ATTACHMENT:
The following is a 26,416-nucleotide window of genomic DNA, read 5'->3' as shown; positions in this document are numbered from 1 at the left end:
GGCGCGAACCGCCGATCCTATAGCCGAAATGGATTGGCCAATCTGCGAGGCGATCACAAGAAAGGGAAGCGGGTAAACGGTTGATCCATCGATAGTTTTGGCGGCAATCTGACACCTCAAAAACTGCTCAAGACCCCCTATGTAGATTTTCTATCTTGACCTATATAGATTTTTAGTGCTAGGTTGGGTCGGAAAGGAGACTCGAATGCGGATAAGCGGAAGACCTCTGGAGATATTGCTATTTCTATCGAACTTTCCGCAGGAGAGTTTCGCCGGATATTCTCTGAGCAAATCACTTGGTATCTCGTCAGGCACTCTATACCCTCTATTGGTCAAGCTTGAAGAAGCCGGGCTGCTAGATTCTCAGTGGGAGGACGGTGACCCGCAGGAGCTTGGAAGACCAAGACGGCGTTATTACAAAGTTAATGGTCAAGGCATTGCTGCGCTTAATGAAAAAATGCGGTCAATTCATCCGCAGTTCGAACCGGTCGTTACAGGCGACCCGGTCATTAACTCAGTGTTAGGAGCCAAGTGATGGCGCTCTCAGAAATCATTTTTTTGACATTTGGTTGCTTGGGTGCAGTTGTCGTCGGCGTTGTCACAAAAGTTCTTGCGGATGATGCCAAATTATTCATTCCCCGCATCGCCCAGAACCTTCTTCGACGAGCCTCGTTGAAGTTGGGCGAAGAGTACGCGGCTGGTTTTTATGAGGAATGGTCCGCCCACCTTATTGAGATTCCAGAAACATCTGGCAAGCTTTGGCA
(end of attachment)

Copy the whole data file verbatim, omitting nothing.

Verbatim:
The following is a 26,416-nucleotide window of genomic DNA, read 5'->3' as shown; positions in this document are numbered from 1 at the left end:
GGCGCGAACCGCCGATCCTATAGCCGAAATGGATTGGCCAATCTGCGAGGCGATCACAAGAAAGGGAAGCGGGTAAACGGTTGATCCATCGATAGTTTTGGCGGCAATCTGACACCTCAAAAACTGCTCAAGACCCCCTATGTAGATTTTCTATCTTGACCTATATAGATTTTTAGTGCTAGGTTGGGTCGGAAAGGAGACTCGAATGCGGATAAGCGGAAGACCTCTGGAGATATTGCTATTTCTATCGAACTTTCCGCAGGAGAGTTTCGCCGGATATTCTCTGAGCAAATCACTTGGTATCTCGTCAGGCACTCTATACCCTCTATTGGTCAAGCTTGAAGAAGCCGGGCTGCTAGATTCTCAGTGGGAGGACGGTGACCCGCAGGAGCTTGGAAGACCAAGACGGCGTTATTACAAAGTTAATGGTCAAGGCATTGCTGCGCTTAATGAAAAAATGCGGTCAATTCATCCGCAGTTCGAACCGGTCGTTACAGGCGACCCGGTCATTAACTCAGTGTTAGGAGCCAAGTGATGGCGCTCTCAGAAATCATTTTTTTGACATTTGGTTGCTTGGGTGCAGTTGTCGTCGGCGTTGTCACAAAAGTTCTTGCGGATGATGCCAAATTATTCATTCCCCGCATCGCCCAGAACCTTCTTCGACGAGCCTCGTTGAAGTTGGGCGAAGAGTACGCGGCTGGTTTTTATGAGGAATGGTCCGCCCACCTTATTGAGATTCCAGAAACATCTGGCAAGCTTTGGCA